type variables from enclosing types?

Dan Smith daniel.smith at oracle.com
Fri Dec 6 10:50:22 PST 2013

On Dec 1, 2013, at 7:07 AM, Stephan Herrmann <stephan.herrmann at berlin.de> wrote:

> Hi,
> I couldn't find how type inference would handle type variables
> of an enclosing type.
> Looking at this example:
>  class Outer<O> {
>    class Inner {}
>    static <I> void method(Outer<I>.Inner x) {}
>  }
>  public class ExtendedOuter<E> extends Outer<E> {
>    class ExtendedInner extends Inner {
>      void foo() {
>        method(this);
>      }
>    }
>  }
> Current compilers accept this program, but playing strictly
> by the inference spec, I get funny results:
> 1) We have an initial constraint ⟨this -> Outer<I#0>.Inner⟩
> where a naive implementation might consider "Inner"
> as a proper type. Should a note be added to the definition
> of "proper type", to the effect that enclosing types
> (explicit or implicit) should also be considered when looking
> for a mention of any inference variables?
> Otherwise the initial constraint directly reduces to FALSE.

I agree that the treatment of inner classes of parameterized types is generally lacking in JLS.  But in this case, I don't see a problem: "proper types" are defined as types that do not "mention inference variables".  The Type Outer<I#0>.Inner clearly mentions an inference variable.

> 2) If we interpret Outer<I#0>.Inner as an improper type
> the inference variable I#0 will be inferred to Object,
> but that seems to be the wrong outcome:
> - "this" is an instance of ExtendedOuter<E>.ExtendedInner
> - thus I#0 should be inferred to be E

The type of 'this' is ExtendedOuter<E>.ExtendedInner.  (Again, the spec here is somewhat lacking for inner classes of parameterized types, and for parameterized types in general, but I've tried to clarify in the lambda spec: "The type of 'this' is the class or interface type T within which the keyword this occurs.")

So we have
[ ExtendedOuter<E>.ExtendedInner <: Outer<I#0>.Inner ]
[ Outer<E>.Inner <: Outer<I#0>.Inner ]
E = I#0

I'll agree that the relationship between ExtendedOuter<E>.ExtendedInner and Outer<E>.Inner is not very well spelled out, but that's how subtyping has to work.

I also agree that 18.2.3 does not properly account for this case, because Outer<I#0>.Inner is not, per 4.5, a "parameterized type".  I've created a bug:

> 3) Interestingly, when I modify the program so that the
> inference of I#0 to Object would trigger an error, the
> usage of I forces the inference into better results.
> Does this mean, the "wrong" inference result is acceptable
> because it is irrelevant to the current inference task?

Not entirely clear about what you're saying, but here are some points that I think are relevant:

- If you mean that you tried returning the result and assigning it to something, then yes, it's possible for applicability testing (18.5.1) to come up with one answer for an ivar and for invocation type inference (18.5.2) to get a different one.  This is illustrated in the discussion in those sections.  But keep in mind that the fact that you've allowed Object as a result of 18.5.1 is a bug.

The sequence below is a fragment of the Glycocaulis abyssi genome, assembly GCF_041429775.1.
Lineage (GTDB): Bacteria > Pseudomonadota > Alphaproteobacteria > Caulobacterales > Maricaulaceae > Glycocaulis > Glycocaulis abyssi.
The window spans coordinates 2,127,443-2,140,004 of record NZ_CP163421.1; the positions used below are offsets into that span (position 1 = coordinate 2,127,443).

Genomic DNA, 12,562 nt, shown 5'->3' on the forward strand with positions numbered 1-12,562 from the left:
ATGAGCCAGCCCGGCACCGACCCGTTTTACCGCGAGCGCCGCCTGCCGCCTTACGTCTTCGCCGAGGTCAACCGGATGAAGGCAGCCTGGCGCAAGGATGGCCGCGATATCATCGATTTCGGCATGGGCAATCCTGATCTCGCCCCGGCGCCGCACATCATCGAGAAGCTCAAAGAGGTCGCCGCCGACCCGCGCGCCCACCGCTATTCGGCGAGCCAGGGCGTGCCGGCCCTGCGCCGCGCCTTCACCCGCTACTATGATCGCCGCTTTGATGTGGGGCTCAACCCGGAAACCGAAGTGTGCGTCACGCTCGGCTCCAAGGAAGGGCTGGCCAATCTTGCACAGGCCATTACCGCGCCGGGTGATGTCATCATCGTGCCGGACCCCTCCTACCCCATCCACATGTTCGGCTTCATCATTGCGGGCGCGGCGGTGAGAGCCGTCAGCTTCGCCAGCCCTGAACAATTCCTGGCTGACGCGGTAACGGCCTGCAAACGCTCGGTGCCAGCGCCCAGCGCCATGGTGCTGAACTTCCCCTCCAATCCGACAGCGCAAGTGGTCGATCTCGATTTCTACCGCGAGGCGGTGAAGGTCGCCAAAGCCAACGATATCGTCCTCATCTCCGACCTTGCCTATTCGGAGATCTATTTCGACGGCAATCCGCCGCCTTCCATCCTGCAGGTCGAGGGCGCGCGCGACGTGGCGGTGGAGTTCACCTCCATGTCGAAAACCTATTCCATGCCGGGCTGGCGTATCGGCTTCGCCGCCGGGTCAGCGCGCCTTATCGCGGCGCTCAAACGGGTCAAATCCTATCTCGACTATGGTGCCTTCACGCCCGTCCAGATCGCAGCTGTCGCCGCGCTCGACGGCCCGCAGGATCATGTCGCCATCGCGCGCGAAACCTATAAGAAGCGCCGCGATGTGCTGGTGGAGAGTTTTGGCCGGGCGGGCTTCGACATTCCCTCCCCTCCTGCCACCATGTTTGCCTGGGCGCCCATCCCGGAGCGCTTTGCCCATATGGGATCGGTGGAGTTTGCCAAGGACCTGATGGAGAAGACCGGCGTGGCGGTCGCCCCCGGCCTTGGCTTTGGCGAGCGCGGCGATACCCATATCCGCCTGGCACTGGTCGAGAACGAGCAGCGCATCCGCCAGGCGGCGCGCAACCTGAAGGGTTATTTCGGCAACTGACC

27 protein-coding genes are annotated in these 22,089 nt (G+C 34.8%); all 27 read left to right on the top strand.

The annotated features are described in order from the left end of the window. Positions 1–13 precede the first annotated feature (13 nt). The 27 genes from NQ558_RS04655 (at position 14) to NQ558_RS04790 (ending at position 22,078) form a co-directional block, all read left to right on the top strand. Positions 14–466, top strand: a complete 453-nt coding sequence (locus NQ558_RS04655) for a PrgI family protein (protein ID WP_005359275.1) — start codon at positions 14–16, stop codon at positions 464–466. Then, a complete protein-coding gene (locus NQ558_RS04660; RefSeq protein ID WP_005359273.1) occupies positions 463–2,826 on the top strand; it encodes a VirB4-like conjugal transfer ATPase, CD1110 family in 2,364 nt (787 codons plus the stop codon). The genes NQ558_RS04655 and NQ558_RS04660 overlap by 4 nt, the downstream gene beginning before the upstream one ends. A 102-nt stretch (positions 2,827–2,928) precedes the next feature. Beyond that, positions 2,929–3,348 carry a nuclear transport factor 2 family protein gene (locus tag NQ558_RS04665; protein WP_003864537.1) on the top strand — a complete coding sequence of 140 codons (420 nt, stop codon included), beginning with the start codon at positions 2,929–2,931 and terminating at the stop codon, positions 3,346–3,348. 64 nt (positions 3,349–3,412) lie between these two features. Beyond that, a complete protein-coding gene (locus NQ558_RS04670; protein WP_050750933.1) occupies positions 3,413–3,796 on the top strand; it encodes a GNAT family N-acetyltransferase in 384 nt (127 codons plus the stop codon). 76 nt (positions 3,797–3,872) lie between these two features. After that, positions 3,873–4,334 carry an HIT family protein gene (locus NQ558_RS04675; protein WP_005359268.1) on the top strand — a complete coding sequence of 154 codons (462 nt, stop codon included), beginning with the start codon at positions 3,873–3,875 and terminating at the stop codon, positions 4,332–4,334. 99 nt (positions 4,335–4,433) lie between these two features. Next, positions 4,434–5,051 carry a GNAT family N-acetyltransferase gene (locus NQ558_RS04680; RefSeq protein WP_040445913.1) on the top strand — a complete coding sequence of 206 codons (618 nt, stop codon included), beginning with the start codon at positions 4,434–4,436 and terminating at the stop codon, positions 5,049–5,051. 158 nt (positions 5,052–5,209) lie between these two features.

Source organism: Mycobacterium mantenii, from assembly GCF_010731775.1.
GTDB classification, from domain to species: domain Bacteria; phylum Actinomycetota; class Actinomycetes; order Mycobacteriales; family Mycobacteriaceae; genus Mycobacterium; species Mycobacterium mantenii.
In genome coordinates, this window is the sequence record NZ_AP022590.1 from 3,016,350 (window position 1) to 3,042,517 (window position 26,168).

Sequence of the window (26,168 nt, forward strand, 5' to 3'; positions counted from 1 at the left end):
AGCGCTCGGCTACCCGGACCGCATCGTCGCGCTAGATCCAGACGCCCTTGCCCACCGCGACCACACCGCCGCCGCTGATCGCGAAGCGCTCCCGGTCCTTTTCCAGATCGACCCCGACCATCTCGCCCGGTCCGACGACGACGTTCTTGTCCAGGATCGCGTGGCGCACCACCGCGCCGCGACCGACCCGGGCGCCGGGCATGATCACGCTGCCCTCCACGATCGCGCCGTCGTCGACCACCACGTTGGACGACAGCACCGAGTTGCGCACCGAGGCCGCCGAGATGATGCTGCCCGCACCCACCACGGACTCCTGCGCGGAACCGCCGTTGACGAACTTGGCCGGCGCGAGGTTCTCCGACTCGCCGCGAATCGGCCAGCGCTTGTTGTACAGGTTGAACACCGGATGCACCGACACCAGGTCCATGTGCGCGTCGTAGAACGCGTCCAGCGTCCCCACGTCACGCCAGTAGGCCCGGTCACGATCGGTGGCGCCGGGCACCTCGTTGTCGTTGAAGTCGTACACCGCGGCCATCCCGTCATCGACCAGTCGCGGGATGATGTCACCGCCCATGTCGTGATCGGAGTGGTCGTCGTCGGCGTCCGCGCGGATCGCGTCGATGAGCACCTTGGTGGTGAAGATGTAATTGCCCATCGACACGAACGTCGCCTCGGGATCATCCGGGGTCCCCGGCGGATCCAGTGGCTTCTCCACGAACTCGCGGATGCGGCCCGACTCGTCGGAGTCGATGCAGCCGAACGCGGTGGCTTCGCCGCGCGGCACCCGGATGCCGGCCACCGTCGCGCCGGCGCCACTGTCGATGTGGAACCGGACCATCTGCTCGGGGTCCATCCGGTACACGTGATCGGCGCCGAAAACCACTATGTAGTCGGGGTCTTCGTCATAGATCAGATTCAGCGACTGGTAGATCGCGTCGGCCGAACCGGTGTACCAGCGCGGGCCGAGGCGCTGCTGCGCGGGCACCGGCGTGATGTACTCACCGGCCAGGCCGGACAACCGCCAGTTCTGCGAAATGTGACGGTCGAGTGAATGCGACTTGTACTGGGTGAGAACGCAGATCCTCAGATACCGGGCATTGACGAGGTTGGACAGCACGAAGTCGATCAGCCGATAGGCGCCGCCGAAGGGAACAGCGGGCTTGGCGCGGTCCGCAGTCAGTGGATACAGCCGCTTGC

- A good way to observe inference behavior _without_ influencing the results is to invoke a method of the result rather than assigning it. (E.g., 'genericMethod(arg).foo()'.)

- It is always an error if, when we're all done, the type of an argument is incompatible with the corresponding parameter type of the invocation type.  (The invocation type is a proper type, and is the result of instantiating inference variables.)  See Part F, 15.12.3: "It is a compile-time error if an argument to a method invocation is not compatible with its target type, as derived from the invocation type."  For arguments that are "pertinent to applicability", you don't need to worry about that if the inference algorithm is sound -- it's implicit in the inferred bounds.  And if the inference algorithm is not sound, that's a bug.

> 4) I made experiments with pulling E into the inference
> by augmenting 18.2.3 bullet 5.2: I added corresponding
> constraints also for the type variables of enclosing types
> of C<A1, ..., An> and C<B1, ..., Bn>. This directed the
> inference into the expected solution,

Yep, that's the right approach.  The 5.2 bullet is meant to cover this case, too.

> but then it caused
> regressions in situations of nested diamonds like
>  new <>Outer.<>Inner()
>  new <X>Outer.<>Inner()
> I haven't yet analyzed the details of these regressions,
> though.

Looks like an implementation detail to fix.  That's clearly a syntax error in the JLS.  (As is new Outer<>.Inner().)


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